Shot at night, the lights track the sound at the speed the car went around the track, combining to create a hugely atmospheric piece of content. It’s both a wonderful tribute to Ayrton Senna himself, but also re-affirms the long lasting influence that Honda has had as a car and engine manufacturer. It’s a nice use of (very obvious) data sets to tell a great story. Some of the cutaways capture people in sheer delight at this experience, and I can’t say I blame them. A fantastic piece of work.
Nike seems to be on a roll at the moment. Beyond their usual epic TV and print campaigns, we are seeing some gorgeous stuff being produced further down the food chain. The (re)launch of 1948 London, with the fabulous iPad app and website to go along with the Shoreditch space, has created a real buzz around London again. This hyper-detailed account of the making of the awesome Nike Better World website shows off Nike’s commitment to innovation in whatever medium going.
But, while we marvel at these pieces of creative execution, it’s easy to forget just where all this innovation stems from. The shoes. It seems to be that there is a rather interesting innovation unit buried deep within the Beaverton headquarters, called, aptly, ‘The Kitchen’ (Official title: Nike Sports Research Lab)
Helpfully, The Kitchen has decided to show off a little bit of it’s wares. Channeling ‘Tales From The Crypt’, A psychedelic smorgasboard similar to ‘The Electric Company’ (with a soundtrack lifted straight from Henry Mancini’s The Pink Panther). Tales From The Kitchen tells the story of Nike Hyperfuse. And what a story it is. This is such a fabulous piece of work, because not only does it show you what makes the Nike creative process tick, but also shows how great creativity happens, testing, tweaking, exploring, digging. The animation in all it’s psychedelic glory, cuts away the marketing fluff, and shows just why Nike is always at the forefront of Innovation.
Baseball might not be everyone’s taste, with it’s emphasis on statistics as much on the actual emotive aspects of the game. But, as with football here, it has a long and rich history, with some teams as old as our most venerable football institutions, and just the same amount of passion.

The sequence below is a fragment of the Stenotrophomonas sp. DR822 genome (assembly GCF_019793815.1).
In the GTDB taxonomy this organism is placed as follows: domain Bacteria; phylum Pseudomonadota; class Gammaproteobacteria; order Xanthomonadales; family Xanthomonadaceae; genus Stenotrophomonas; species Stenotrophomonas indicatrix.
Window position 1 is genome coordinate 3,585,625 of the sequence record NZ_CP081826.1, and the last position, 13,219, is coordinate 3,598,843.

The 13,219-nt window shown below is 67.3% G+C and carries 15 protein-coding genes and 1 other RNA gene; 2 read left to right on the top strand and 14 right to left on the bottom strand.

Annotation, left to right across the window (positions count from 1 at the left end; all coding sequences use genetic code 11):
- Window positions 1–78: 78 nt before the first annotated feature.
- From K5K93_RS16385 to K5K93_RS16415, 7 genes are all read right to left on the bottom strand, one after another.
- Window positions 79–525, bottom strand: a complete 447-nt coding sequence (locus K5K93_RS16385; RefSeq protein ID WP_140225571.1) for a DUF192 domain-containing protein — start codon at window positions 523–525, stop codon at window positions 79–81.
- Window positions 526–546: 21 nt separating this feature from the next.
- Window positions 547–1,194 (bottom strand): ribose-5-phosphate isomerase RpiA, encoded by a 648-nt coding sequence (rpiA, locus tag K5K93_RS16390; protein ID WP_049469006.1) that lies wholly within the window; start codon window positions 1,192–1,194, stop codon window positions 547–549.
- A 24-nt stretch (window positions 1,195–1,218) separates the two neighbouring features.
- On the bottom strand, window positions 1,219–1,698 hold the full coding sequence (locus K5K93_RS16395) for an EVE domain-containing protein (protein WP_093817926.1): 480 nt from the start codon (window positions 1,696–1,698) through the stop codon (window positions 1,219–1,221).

The intersection of history and statistics, is brilliantly bought to life with the Pennant app. An interactive guide through the history of all 32 Major League ballclubs. The truly awesome thing about the app is the great UX. (The film below gives you a clear run through of how it works). There is so much detail, so much depth in here from a purely informational standpoint that it boggles the mind, acting more as an interactive encyclopedia than just a series of stats.
There are limitations to it, video content and press clippings for teams would add an emotional edge that is lacking with just stats, but the potential for more of this is absolutely inherent. Even more exciting, is how this idea could be translated across a whole host of sports, from basketball, American football and even our own Football teams.
As you do on Holiday, I devoured books like Godzilla over Tokyo. I took a really great range of books, some political (and eerily prescient) to the salacious, but fascinatingly detailed story of a Star (more on this one next time) and another Peter Biskind book that felt like you needed a degree in film theory and cold war politics to truly understand. While Miss. Mullen took what seemed like every single Malcolm Gladwell book going and devoured each and every one.
But secretly, I had taken a book that I had waited months to read, to find the perfect spot, the perfect atmosphere to soak it up, for I knew that this book would be an indulgence of the highest order. 700 pages of pure unadulterated Basketball. From the first page to the last Bill Simmons book The Book Of Basketball was a love letter to a sport that is much more than the sum of it’s parts.
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